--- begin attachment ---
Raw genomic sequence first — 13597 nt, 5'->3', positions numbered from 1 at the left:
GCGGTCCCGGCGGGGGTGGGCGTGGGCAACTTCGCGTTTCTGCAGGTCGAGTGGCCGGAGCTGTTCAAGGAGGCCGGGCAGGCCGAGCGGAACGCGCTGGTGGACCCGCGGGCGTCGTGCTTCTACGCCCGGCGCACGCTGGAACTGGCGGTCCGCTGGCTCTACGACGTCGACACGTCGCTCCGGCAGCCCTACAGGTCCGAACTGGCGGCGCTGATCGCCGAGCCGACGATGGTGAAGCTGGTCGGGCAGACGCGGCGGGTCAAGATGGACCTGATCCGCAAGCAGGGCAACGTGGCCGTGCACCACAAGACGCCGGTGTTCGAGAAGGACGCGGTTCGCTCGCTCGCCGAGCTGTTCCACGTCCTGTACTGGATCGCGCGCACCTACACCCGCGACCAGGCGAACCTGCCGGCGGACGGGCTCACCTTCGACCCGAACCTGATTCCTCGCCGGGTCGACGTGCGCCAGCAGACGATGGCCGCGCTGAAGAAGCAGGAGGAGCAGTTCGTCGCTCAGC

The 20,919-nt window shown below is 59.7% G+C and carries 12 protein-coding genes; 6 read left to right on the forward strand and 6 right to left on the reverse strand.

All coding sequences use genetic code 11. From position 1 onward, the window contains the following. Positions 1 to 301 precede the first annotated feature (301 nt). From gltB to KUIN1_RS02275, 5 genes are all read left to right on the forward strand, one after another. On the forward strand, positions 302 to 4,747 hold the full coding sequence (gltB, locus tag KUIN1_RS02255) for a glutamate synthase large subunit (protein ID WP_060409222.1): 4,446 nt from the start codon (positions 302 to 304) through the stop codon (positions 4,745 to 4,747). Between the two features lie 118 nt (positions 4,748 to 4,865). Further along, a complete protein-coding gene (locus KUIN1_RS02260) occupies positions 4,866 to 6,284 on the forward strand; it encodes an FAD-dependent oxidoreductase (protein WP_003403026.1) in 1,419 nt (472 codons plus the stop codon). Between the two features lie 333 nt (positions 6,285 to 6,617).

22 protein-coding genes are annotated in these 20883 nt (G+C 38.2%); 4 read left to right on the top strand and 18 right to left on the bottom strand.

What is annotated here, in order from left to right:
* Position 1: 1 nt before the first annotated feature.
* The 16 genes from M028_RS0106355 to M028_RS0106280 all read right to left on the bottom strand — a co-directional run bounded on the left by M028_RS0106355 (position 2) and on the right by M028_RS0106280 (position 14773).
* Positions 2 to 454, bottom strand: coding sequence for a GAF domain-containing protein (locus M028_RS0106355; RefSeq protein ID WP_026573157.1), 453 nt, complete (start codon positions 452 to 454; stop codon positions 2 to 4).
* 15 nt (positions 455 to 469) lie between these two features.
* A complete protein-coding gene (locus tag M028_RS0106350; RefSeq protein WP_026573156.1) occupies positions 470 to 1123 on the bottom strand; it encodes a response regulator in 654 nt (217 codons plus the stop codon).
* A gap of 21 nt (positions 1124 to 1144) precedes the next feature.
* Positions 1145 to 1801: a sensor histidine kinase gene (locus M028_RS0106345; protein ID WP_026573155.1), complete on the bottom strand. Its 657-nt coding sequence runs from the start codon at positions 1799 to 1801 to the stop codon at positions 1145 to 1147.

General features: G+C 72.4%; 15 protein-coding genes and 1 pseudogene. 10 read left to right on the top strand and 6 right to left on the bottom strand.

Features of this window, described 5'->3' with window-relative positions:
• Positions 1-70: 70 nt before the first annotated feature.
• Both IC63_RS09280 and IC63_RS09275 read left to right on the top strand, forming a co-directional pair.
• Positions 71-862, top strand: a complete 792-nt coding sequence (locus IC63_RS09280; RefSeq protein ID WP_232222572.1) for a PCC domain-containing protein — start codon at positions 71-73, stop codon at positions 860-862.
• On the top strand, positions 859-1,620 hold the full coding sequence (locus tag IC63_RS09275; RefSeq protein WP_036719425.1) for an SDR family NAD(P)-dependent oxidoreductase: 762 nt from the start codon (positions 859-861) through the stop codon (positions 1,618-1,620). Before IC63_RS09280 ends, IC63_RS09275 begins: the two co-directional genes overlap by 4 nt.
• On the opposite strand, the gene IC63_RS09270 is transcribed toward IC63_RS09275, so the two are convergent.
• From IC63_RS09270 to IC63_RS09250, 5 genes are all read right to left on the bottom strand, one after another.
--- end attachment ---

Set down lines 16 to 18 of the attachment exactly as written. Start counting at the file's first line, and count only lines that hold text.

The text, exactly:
• Positions 1-70: 70 nt before the first annotated feature.
• Both IC63_RS09280 and IC63_RS09275 read left to right on the top strand, forming a co-directional pair.
• Positions 71-862, top strand: a complete 792-nt coding sequence (locus IC63_RS09280; RefSeq protein ID WP_232222572.1) for a PCC domain-containing protein — start codon at positions 71-73, stop codon at positions 860-862.